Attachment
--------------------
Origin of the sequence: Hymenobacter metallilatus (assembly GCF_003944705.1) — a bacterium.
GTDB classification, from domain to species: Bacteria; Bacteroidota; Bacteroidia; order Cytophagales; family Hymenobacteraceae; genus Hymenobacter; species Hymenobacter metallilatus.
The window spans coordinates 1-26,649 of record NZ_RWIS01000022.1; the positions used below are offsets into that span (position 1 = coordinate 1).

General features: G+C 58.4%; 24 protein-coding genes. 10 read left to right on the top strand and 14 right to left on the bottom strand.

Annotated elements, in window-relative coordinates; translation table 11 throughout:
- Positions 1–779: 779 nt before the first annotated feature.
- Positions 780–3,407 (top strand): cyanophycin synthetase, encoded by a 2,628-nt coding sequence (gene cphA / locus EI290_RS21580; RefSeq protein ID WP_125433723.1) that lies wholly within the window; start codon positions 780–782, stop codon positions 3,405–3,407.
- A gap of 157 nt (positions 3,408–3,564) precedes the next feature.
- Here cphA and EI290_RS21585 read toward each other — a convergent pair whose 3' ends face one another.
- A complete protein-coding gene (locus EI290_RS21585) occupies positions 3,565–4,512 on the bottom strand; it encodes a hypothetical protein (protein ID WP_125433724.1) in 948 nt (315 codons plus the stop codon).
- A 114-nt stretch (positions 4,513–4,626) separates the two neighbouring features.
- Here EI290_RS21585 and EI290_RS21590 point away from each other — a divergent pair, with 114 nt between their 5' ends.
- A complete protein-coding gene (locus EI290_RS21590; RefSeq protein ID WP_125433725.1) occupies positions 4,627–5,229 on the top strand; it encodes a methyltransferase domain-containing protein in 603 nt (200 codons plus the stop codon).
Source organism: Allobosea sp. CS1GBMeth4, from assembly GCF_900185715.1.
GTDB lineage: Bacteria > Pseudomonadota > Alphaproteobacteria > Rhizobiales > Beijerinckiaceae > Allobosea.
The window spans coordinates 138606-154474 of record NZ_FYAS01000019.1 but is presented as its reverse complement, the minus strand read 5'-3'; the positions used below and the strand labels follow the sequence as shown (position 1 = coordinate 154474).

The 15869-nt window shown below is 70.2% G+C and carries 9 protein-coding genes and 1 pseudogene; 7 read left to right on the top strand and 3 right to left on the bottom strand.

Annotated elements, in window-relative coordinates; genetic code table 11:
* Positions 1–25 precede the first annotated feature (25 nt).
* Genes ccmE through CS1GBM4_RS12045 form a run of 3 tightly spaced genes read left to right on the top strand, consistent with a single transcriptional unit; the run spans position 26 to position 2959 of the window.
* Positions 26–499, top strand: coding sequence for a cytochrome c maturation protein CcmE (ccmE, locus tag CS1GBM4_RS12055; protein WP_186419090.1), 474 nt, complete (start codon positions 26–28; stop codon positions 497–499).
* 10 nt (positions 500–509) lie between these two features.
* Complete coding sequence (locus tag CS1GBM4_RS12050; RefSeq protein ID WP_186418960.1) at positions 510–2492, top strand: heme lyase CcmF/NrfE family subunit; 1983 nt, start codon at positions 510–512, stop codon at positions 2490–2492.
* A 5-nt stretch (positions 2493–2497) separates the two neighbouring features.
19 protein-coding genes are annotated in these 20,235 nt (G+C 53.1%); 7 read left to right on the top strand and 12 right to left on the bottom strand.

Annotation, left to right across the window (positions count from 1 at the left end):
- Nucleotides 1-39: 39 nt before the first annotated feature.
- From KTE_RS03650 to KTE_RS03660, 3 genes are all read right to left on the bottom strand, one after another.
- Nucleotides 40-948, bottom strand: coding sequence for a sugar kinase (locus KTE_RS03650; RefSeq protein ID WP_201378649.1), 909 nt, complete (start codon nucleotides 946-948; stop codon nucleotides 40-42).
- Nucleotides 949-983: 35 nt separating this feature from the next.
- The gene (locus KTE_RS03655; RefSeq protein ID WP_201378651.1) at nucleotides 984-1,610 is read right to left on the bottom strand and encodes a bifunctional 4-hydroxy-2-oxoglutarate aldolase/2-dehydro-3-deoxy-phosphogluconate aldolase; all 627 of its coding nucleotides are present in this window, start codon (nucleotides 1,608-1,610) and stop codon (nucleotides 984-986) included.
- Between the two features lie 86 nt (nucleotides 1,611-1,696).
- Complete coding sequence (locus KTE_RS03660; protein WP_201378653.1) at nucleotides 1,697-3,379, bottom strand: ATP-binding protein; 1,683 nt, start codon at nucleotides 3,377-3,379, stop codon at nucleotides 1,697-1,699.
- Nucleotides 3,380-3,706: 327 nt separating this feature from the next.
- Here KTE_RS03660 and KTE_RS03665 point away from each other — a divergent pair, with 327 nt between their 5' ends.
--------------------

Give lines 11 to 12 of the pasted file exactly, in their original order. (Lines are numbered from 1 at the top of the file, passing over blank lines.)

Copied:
- A 114-nt stretch (positions 4,513–4,626) separates the two neighbouring features.
- Here EI290_RS21585 and EI290_RS21590 point away from each other — a divergent pair, with 114 nt between their 5' ends.